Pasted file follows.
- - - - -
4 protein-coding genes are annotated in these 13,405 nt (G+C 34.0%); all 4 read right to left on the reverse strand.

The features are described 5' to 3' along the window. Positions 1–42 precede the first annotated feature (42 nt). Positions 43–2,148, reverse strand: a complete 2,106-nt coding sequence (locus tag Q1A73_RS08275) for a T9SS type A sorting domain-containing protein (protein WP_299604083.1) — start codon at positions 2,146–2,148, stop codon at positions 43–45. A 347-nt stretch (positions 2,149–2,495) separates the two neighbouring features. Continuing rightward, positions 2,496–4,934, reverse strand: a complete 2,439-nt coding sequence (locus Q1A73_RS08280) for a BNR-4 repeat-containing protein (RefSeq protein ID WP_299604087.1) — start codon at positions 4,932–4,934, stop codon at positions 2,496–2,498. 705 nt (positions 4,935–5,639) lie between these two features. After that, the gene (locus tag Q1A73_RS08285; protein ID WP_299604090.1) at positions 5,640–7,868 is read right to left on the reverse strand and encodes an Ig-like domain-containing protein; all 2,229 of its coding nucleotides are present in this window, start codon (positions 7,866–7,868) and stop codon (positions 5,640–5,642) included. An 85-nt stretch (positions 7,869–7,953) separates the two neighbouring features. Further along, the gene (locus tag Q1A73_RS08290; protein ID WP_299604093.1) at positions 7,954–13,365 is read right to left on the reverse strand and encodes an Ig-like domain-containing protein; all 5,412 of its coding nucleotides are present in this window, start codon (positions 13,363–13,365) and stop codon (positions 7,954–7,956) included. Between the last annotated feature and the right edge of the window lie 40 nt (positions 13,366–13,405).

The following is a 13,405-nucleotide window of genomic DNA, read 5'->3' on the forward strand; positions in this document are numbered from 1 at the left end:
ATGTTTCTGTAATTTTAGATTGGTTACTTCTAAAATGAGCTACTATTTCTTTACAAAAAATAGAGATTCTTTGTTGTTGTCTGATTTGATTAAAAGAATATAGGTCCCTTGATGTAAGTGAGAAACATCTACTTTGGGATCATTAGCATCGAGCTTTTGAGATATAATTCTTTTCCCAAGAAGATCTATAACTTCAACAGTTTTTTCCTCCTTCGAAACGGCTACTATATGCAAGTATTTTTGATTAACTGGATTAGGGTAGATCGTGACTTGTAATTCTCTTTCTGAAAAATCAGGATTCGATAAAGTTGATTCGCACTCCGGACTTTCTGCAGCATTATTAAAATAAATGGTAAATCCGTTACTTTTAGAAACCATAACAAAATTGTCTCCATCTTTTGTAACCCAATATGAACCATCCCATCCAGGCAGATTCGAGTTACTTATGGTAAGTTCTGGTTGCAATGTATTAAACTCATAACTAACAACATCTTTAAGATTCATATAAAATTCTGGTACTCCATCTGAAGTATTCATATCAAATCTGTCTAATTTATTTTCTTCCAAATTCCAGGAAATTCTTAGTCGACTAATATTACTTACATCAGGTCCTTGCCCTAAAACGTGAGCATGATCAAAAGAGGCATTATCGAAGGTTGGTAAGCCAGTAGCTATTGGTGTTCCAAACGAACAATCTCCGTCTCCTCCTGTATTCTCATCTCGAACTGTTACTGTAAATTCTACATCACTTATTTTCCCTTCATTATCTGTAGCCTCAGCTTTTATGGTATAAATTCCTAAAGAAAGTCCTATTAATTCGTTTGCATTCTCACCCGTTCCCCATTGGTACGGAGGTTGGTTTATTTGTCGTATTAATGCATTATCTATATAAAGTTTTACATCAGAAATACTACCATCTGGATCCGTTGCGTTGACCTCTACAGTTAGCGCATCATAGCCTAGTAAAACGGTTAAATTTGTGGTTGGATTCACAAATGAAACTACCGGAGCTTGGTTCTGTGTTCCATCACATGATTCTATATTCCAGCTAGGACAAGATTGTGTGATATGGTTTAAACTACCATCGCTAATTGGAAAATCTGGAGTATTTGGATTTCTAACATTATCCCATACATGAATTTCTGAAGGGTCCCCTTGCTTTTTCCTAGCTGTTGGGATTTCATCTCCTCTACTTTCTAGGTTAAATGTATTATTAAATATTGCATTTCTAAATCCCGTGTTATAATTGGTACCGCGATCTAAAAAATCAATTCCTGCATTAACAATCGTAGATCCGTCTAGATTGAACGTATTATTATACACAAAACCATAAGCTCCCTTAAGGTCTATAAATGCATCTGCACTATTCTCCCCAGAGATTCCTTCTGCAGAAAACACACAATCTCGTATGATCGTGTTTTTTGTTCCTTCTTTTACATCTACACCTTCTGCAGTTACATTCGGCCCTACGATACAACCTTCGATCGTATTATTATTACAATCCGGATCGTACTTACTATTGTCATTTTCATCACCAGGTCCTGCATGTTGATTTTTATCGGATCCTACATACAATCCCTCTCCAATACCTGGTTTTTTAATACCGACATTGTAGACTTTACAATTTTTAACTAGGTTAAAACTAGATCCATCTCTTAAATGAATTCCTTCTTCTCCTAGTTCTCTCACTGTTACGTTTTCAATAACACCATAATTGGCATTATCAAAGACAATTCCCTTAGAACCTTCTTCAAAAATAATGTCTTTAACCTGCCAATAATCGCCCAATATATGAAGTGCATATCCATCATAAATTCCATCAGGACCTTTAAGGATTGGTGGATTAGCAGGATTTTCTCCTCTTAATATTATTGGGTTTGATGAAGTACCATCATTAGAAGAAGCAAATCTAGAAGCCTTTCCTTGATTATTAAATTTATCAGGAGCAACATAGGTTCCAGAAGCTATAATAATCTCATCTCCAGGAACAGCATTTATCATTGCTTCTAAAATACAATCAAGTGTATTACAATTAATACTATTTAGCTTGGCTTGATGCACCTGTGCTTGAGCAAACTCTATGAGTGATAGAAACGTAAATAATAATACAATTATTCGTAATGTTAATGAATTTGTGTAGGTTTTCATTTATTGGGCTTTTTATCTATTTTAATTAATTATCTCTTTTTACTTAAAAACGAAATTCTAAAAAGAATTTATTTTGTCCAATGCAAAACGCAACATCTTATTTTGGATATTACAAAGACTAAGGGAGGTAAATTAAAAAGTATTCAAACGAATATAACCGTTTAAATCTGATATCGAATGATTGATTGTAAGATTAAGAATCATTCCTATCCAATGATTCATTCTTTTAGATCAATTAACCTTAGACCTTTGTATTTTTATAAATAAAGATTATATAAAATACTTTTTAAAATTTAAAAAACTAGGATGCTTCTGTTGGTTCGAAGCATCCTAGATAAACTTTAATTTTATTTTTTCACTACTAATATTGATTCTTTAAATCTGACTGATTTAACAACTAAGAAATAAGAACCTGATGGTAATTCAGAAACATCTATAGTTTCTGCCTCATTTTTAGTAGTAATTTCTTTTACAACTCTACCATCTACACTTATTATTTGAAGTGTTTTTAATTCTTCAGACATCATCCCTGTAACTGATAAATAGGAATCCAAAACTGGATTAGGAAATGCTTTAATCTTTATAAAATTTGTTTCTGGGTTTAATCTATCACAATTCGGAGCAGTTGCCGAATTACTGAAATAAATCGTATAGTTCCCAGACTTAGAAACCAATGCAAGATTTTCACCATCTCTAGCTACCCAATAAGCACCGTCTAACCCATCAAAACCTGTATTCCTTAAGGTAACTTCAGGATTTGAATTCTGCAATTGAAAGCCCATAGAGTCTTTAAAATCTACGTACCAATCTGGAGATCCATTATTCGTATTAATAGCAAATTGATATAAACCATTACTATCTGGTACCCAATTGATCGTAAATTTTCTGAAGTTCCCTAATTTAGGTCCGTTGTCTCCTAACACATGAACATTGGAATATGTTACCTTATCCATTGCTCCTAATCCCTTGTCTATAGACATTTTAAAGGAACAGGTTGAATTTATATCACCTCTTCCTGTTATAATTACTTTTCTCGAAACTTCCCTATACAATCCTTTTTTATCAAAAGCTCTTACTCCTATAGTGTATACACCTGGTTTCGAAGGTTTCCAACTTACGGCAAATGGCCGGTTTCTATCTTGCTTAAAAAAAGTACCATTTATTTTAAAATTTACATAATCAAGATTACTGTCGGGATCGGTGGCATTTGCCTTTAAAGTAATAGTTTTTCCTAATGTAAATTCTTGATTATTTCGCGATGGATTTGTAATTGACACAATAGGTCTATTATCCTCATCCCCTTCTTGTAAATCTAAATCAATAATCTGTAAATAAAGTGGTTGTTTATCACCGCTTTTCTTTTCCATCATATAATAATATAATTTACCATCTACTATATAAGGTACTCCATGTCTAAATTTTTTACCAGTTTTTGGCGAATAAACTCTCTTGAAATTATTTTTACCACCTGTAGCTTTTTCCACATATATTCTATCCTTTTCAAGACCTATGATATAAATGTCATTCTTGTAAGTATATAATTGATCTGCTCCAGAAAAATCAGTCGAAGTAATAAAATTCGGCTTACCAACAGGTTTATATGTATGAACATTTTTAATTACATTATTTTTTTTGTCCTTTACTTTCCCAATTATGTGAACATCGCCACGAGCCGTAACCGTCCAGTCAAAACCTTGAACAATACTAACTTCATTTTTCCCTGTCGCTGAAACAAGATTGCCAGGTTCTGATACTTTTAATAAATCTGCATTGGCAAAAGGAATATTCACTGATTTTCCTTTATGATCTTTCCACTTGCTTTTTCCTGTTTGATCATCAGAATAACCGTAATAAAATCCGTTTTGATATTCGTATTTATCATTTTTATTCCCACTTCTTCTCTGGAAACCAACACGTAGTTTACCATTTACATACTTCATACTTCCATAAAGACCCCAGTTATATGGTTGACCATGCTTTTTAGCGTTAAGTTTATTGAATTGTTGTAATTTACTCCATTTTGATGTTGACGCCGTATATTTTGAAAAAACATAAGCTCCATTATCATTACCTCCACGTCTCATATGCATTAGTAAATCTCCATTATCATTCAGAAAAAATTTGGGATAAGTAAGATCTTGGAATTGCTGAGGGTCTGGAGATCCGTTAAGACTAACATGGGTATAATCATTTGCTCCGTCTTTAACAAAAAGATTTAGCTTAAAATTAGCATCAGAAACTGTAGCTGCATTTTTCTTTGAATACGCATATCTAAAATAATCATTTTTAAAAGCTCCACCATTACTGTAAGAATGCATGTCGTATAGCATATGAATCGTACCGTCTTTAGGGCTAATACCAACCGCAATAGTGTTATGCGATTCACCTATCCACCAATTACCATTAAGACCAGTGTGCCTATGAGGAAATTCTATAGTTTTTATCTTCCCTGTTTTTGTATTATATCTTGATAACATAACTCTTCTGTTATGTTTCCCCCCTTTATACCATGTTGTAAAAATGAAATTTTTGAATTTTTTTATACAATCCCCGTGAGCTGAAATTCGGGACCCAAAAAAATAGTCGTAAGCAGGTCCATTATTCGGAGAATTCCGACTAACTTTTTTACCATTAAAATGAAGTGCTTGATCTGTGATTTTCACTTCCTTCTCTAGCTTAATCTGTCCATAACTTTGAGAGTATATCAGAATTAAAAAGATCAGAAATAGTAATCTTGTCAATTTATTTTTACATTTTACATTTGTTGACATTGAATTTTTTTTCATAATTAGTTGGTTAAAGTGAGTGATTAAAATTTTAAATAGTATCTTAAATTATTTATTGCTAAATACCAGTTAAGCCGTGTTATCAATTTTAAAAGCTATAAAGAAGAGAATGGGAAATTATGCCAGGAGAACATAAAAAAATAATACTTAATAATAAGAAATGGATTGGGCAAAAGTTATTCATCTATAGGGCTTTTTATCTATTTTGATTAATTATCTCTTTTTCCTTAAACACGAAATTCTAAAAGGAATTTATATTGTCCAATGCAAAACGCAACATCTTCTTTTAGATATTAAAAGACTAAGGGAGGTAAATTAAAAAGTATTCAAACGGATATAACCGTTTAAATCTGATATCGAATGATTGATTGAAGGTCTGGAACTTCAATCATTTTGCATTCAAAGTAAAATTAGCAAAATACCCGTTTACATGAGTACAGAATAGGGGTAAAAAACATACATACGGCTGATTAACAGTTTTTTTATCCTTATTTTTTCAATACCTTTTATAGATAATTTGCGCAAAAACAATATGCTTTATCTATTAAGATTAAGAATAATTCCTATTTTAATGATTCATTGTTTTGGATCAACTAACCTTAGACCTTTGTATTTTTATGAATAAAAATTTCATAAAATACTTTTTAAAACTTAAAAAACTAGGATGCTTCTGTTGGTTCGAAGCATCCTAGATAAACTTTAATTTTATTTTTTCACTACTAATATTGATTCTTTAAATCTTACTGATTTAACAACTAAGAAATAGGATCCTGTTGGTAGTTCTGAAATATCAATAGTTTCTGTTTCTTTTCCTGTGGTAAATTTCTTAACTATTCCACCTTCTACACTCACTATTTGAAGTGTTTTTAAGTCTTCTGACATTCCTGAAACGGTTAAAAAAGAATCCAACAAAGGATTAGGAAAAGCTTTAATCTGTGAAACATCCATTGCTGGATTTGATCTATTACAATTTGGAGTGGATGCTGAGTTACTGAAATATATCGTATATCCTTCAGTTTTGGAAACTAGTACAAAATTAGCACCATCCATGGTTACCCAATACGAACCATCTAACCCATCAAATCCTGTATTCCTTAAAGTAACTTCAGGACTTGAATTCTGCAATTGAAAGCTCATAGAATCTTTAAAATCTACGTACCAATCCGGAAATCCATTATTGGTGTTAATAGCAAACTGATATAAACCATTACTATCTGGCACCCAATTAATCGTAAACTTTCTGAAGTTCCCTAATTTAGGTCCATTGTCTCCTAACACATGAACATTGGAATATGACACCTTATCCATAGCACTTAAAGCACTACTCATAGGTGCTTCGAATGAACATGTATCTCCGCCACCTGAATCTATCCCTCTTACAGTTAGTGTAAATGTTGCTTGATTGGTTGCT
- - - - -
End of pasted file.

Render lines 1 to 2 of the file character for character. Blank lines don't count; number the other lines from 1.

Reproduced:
4 protein-coding genes are annotated in these 13,405 nt (G+C 34.0%); all 4 read right to left on the reverse strand.

The features are described 5' to 3' along the window. Positions 1–42 precede the first annotated feature (42 nt). Positions 43–2,148, reverse strand: a complete 2,106-nt coding sequence (locus tag Q1A73_RS08275) for a T9SS type A sorting domain-containing protein (protein WP_299604083.1) — start codon at positions 2,146–2,148, stop codon at positions 43–45. A 347-nt stretch (positions 2,149–2,495) separates the two neighbouring features. Continuing rightward, positions 2,496–4,934, reverse strand: a complete 2,439-nt coding sequence (locus Q1A73_RS08280) for a BNR-4 repeat-containing protein (RefSeq protein ID WP_299604087.1) — start codon at positions 4,932–4,934, stop codon at positions 2,496–2,498. 705 nt (positions 4,935–5,639) lie between these two features. After that, the gene (locus tag Q1A73_RS08285; protein ID WP_299604090.1) at positions 5,640–7,868 is read right to left on the reverse strand and encodes an Ig-like domain-containing protein; all 2,229 of its coding nucleotides are present in this window, start codon (positions 7,866–7,868) and stop codon (positions 5,640–5,642) included. An 85-nt stretch (positions 7,869–7,953) separates the two neighbouring features. Further along, the gene (locus tag Q1A73_RS08290; protein ID WP_299604093.1) at positions 7,954–13,365 is read right to left on the reverse strand and encodes an Ig-like domain-containing protein; all 5,412 of its coding nucleotides are present in this window, start codon (positions 13,363–13,365) and stop codon (positions 7,954–7,956) included. Between the last annotated feature and the right edge of the window lie 40 nt (positions 13,366–13,405).